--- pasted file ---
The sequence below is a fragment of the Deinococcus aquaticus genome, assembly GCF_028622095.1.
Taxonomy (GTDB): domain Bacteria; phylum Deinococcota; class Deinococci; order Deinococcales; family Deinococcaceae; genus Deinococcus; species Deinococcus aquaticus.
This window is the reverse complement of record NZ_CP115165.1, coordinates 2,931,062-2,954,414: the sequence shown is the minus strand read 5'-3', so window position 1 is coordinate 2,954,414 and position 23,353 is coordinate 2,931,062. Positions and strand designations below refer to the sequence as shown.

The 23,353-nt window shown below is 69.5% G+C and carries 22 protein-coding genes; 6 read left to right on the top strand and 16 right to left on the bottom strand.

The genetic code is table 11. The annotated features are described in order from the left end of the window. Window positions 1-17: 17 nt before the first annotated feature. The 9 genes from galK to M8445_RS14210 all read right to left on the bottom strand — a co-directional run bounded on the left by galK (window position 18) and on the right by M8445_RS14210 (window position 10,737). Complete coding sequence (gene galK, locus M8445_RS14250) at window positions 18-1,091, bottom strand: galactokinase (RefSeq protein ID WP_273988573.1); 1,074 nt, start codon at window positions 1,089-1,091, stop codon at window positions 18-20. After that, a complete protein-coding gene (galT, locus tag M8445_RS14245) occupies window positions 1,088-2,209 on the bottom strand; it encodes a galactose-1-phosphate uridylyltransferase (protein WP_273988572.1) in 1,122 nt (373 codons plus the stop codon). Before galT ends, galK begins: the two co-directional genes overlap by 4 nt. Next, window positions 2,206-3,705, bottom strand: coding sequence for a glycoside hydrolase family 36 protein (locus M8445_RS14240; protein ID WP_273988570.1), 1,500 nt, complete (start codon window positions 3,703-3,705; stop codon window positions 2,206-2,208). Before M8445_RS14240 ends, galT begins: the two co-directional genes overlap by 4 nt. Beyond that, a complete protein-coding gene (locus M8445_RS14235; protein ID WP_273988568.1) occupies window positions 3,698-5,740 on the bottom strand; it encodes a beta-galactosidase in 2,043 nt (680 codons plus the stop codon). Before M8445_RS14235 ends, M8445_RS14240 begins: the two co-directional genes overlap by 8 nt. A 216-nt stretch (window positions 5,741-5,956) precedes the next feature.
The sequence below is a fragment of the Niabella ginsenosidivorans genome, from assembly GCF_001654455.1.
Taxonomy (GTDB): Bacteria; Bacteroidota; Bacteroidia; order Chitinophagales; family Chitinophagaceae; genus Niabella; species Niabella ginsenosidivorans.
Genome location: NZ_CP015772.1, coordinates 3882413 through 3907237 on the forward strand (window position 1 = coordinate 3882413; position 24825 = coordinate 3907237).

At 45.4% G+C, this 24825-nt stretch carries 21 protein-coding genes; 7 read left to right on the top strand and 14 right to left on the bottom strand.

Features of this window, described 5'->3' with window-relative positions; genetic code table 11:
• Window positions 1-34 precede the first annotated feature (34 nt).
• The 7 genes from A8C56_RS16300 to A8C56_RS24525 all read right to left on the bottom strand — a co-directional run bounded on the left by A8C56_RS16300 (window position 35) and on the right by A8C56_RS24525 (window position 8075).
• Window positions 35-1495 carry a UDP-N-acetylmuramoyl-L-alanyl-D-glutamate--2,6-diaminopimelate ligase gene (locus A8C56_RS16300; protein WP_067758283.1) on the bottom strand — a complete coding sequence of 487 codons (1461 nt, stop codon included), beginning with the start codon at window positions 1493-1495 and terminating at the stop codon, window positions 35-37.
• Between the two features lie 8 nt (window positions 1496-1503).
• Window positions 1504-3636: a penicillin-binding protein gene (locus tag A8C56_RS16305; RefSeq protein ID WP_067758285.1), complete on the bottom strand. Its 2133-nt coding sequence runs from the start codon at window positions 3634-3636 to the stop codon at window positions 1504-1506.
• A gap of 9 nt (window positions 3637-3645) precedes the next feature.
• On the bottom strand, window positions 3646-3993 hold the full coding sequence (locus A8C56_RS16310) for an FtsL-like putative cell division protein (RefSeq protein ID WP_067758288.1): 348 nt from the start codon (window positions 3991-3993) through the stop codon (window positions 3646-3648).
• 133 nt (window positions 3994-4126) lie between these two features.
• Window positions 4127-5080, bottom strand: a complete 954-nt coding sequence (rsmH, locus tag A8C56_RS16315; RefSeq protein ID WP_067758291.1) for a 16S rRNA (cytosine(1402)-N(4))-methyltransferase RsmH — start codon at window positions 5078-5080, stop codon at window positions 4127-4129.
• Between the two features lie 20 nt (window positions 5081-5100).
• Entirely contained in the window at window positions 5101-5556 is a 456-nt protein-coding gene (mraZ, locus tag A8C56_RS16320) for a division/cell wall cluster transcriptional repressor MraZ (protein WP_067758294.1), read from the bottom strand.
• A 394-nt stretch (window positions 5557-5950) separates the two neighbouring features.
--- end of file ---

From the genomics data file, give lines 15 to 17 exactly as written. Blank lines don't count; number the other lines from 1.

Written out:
• Window positions 1504-3636: a penicillin-binding protein gene (locus tag A8C56_RS16305; RefSeq protein ID WP_067758285.1), complete on the bottom strand. Its 2133-nt coding sequence runs from the start codon at window positions 3634-3636 to the stop codon at window positions 1504-1506.
• A gap of 9 nt (window positions 3637-3645) precedes the next feature.
• On the bottom strand, window positions 3646-3993 hold the full coding sequence (locus A8C56_RS16310) for an FtsL-like putative cell division protein (RefSeq protein ID WP_067758288.1): 348 nt from the start codon (window positions 3991-3993) through the stop codon (window positions 3646-3648).